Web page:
There seemed to be a lot of interest in Arch Linux case badges. I have been investigating some options to get these printed and posted a survey to find out what types of badges people would be interested in.

The net result is that in the next newsletter you'll be finding out just how you can order your own Arch Linux case badges! These won't be shipped via Zazzle; rather, you will be ordering direct from me or one of the other Arch Linux developers. I am hoping to set up a Google Checkout to make payment options simpler.

Featured Interview

Daniel Isenmann

Daniel Isenmann is the developer who has been investigating the possibilities of setting up an Arch Linux European Schwag Store. In this interview, we discover what else he is doing to aid Arch Linux development.

  1. Why did you choose Arch Linux in the first place?

    I tried several distributions out there before I came to the German Mandriva community where I've been a packager for some time. There I met Andreas (andyrtr) and we built packages for the German Mandriva community. After some time I get annoyed by the rpm package manager and Andreas asked me (he had left the community already), if I want to help out building packages for Arch64 project. That was the first time I heard about Arch Linux. After some testing of the distribution I realized that it has great potential and that it is the greatest distribution I have tested so far.

  2. Can you describe your work on Arch Linux?

    At the moment I'm just a package maintainer, but maybe there will be some update on this in the near future. :)

  3. Is there anything you would like to change in your area of work?

    If I have a little bit more free time I would like to contribute to pacman development. I really hope I can support the pacman developers in the near future, because it just rocks!

  4. What is your meaning for "The Arch Way"?

    I haven't much to say to this topic. In my opinion we should provide a stable, up to date and KISS distribution.

  5. Do you feel working for Arch Linux is more fun than it is a responsibility?

    For me it's more fun than responsibility. If it's ever get more responsibility I will give up my Arch Linux developer status and give it to new developers.

  6. Any future technology you are looking up to, in the Linux camp or the general world camp?

    At the moment I'm very happy with my eeePC. I love those little devices which are running with Linux. :) Maybe there can be better 64bit support from the closed source applications and there should be more Linux acceptance all over, sometimes it's horrible.

  7. Are you addicted to tacos?

    No, not really. :)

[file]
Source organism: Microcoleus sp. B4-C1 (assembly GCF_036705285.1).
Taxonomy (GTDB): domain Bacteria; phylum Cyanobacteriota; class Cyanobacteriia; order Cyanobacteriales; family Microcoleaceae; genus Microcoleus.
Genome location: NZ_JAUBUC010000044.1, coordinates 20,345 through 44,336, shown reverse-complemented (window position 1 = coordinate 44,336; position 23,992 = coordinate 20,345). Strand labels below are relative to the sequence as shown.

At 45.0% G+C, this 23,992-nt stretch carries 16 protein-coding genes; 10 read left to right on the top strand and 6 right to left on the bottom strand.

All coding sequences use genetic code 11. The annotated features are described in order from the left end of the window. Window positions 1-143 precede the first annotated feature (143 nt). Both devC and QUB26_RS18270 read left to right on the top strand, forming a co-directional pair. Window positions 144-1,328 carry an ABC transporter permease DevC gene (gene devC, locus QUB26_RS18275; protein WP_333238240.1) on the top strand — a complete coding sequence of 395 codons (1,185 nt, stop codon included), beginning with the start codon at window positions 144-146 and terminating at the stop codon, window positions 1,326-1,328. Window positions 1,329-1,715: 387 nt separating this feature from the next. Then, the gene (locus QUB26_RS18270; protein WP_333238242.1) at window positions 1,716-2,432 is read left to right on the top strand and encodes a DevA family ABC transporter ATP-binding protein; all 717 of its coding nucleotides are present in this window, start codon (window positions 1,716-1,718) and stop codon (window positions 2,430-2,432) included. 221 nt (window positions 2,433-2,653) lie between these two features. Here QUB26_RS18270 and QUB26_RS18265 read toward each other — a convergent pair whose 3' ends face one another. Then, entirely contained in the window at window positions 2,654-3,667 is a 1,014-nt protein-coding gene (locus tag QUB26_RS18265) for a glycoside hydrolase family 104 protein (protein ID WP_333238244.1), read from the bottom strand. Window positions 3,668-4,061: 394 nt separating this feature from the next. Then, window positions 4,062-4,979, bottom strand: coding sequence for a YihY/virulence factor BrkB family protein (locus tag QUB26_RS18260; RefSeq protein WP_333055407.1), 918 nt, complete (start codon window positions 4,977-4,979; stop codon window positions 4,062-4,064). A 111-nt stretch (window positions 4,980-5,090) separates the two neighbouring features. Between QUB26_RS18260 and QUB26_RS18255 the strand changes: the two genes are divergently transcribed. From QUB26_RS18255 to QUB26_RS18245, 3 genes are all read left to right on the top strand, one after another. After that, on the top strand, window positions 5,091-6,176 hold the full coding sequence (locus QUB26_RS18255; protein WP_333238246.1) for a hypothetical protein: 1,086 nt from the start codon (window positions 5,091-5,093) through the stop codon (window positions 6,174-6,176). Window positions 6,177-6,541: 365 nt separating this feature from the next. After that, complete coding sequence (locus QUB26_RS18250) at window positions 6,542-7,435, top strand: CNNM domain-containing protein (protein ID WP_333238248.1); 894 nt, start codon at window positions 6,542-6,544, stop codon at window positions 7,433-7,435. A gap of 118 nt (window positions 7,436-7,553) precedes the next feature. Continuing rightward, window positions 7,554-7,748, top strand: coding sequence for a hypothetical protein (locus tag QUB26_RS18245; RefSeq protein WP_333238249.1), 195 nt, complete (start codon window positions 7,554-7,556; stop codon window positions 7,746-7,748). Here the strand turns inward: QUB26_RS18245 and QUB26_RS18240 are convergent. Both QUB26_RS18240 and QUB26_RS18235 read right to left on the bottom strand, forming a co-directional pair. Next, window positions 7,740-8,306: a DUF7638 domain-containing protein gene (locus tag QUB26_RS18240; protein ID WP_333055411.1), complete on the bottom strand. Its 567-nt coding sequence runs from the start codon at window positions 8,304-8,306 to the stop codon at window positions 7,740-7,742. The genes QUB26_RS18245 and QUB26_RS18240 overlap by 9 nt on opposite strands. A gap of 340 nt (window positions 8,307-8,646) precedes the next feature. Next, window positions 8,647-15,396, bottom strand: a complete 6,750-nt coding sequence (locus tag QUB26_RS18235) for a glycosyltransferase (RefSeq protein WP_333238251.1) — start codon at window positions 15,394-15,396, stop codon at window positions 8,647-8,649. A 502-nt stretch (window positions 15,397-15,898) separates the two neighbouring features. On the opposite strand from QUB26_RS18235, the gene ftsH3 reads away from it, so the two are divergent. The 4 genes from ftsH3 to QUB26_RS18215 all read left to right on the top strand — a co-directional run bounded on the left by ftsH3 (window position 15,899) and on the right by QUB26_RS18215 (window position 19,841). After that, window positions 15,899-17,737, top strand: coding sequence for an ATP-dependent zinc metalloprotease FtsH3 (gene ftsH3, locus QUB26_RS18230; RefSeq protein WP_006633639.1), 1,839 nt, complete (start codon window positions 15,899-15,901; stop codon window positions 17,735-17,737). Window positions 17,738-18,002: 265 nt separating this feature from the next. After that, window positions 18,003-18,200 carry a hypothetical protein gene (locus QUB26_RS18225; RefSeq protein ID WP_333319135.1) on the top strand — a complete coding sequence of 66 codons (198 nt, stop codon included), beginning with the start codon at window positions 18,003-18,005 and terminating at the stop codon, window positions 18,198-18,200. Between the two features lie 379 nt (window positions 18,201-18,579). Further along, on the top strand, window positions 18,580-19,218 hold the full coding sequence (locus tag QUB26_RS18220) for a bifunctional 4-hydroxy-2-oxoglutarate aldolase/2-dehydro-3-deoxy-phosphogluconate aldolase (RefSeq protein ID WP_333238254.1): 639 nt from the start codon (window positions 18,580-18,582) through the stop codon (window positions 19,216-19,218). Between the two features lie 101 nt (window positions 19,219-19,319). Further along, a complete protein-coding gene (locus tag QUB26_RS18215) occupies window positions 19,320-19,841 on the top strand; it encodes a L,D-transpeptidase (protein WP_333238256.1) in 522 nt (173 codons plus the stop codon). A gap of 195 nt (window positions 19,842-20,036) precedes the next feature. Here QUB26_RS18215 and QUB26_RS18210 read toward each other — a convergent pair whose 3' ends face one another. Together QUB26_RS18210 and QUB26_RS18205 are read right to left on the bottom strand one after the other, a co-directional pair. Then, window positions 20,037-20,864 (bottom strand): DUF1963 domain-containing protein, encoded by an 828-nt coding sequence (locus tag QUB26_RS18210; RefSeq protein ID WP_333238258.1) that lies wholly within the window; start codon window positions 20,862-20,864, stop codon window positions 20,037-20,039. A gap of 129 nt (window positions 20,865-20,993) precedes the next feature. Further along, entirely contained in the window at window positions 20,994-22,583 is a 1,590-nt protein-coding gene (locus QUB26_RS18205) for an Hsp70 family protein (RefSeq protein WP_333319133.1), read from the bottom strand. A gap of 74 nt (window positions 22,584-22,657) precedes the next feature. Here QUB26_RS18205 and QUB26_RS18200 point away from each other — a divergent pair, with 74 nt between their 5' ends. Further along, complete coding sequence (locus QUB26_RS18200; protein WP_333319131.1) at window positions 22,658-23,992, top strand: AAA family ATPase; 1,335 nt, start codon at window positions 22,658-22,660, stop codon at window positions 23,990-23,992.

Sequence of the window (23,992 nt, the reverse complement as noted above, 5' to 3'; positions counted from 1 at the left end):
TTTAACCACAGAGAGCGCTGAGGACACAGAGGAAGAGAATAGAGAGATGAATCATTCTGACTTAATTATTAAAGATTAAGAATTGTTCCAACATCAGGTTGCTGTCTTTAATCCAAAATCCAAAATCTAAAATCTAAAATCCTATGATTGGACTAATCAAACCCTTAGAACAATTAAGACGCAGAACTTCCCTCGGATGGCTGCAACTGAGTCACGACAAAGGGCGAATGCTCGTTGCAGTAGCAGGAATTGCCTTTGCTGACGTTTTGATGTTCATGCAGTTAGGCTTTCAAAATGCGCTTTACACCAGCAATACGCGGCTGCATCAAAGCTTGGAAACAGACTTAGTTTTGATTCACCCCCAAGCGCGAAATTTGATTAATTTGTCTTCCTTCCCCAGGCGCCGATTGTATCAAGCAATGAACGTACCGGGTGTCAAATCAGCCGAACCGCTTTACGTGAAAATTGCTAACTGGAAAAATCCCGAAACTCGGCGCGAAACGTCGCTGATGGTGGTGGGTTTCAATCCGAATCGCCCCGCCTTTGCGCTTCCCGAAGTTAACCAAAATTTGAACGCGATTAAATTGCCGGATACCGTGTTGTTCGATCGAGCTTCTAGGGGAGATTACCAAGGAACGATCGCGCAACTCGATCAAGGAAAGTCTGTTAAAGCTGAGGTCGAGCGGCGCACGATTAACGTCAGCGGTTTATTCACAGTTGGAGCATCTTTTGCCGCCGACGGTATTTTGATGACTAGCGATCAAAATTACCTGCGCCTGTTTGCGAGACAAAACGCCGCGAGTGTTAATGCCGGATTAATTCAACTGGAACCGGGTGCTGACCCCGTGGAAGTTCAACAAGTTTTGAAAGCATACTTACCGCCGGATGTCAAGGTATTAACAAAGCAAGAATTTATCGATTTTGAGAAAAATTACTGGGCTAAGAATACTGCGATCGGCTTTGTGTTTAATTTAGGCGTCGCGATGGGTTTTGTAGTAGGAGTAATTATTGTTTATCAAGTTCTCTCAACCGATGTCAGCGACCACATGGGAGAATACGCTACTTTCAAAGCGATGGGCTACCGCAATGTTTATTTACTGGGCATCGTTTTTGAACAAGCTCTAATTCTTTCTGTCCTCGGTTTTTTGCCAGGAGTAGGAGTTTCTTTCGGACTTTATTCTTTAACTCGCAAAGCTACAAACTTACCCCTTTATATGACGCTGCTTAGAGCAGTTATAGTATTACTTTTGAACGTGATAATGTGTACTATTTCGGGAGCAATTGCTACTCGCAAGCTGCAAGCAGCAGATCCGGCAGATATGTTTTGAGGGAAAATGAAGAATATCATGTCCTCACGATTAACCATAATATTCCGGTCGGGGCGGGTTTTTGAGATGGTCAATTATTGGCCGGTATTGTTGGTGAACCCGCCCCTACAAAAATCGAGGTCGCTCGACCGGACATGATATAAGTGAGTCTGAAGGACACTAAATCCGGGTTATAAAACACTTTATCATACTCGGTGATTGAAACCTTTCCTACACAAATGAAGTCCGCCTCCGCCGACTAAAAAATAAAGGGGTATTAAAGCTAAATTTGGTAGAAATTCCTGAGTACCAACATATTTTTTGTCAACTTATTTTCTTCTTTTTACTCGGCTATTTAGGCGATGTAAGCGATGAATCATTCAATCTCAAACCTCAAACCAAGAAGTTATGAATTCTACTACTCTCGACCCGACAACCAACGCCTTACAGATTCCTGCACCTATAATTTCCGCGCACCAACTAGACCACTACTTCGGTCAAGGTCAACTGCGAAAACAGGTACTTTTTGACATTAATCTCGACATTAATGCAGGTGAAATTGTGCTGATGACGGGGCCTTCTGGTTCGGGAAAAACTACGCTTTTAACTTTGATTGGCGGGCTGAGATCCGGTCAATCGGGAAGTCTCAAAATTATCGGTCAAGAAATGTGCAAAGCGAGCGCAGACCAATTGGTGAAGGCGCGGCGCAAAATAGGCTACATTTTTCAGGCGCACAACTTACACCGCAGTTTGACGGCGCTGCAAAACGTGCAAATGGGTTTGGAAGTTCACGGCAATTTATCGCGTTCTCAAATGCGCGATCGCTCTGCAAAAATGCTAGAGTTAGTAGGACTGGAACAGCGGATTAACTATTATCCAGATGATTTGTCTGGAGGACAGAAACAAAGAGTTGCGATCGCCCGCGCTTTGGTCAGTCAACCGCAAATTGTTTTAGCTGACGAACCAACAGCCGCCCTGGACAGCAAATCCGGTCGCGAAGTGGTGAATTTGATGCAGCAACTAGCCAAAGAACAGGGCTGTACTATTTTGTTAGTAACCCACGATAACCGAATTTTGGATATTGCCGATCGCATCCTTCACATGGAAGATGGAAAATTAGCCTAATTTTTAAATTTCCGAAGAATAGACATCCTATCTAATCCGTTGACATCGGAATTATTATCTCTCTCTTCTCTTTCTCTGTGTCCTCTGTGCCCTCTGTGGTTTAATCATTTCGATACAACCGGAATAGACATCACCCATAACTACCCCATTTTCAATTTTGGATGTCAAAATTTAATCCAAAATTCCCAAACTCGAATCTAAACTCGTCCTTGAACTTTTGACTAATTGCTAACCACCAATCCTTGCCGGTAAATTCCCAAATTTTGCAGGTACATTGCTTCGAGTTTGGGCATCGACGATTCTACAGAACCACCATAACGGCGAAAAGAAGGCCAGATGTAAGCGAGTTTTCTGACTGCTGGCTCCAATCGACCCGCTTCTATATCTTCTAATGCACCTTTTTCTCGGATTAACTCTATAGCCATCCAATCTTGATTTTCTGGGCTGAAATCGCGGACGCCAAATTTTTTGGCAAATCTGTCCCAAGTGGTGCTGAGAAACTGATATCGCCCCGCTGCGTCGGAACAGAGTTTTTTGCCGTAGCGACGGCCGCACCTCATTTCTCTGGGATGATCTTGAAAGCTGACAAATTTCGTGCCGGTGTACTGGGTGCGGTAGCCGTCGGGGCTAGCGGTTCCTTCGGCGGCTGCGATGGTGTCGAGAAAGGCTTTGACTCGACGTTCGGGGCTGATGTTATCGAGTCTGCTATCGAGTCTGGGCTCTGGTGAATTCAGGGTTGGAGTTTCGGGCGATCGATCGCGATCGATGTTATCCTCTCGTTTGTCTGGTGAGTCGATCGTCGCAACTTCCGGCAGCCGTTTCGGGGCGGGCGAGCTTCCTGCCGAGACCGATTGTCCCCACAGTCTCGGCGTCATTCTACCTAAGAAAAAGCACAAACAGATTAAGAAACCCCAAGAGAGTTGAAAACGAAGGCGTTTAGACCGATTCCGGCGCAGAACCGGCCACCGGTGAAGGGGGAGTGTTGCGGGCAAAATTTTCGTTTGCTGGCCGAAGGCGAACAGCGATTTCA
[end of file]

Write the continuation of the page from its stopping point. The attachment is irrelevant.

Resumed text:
8. Do you think Aaron Griffin can lift a car over his head?

    Sure he can. I have heard even more than one car. ;)


Section I: Pierre Schmitz's Report, KDE4

  1. How are your efforts in packaging KDE4 for Arch Linux?

    I am working on PKGBUILDs since the first beta version of the upcoming 4.1 release. From a packager's point of view the work is almost finished. All dependencies like phonon or akondai are already in our repositories waiting for the final release of the long awaited KDE 4.

  2. Do you think KDE 4.1 will completely replace KDE3 in Arch Linux?

    I was undecided about this for some time and still am not 100% sure. Even though we are a so called bleeding edge distribution I don't want to force people to use software which I would not use myself; just to provide the latest version at any cost.

    At the time of writing I am using version 4.0.99 (4.1 RC1+) and I would consider it to be of the first really usable releases. Of course there are still many small bugs and regressions compared to KDE 3.5. But so far I have not noticed any big showstopper.

    There is still some time till the final release but for now I would say we'll see KDE 4.1 in [testing] soon. In that case version 4.1 will completely replace current KDE 3.5 setups. But there are still a lot of application which haven't released a KDE4 version yet; such as kaffeine or k3b. Similar to the qt3 package there will be a kdelibs3 in order to support such programs.

    But let's not forget: Even KDE 4.1 will not have all features of 3.5.9 and will be less stable. But I am sure this will improve quite soon after the release. The more people using the new KDE, the more feedback the developers get.

    Of course there are still use cases where people still need KDE 3.5. For example the great kprinter filters have not been ported yet. Users may want to check the KDE3 packages provided by KDEmod which should still be available after the release of 4.1.

  3. Is there anything interesting about KDE 4.1 you would like to share with us?

    The first versions of KDE 4 won't have that many new features visible to the end users. A lot of things like using QT-4, phonon, solid etc. are mostly backend changes and will show their strength in future releases.

    More interesting for users might be the new kwin which supports compositing via OpenGL. This means you'll have those fancy desktop effects like compiz provides. Some of them are really improving usability; like a transparent yakuake console or darkening inactive windows.

    One of my favorites is the krunner applet (available through ALT+F2) which makes access to programs or other functions quite easy and fast.

Section II: Arch Linux Development News

Community Highlights

Expand your Knowledge

For those "oops" moments: ext3undel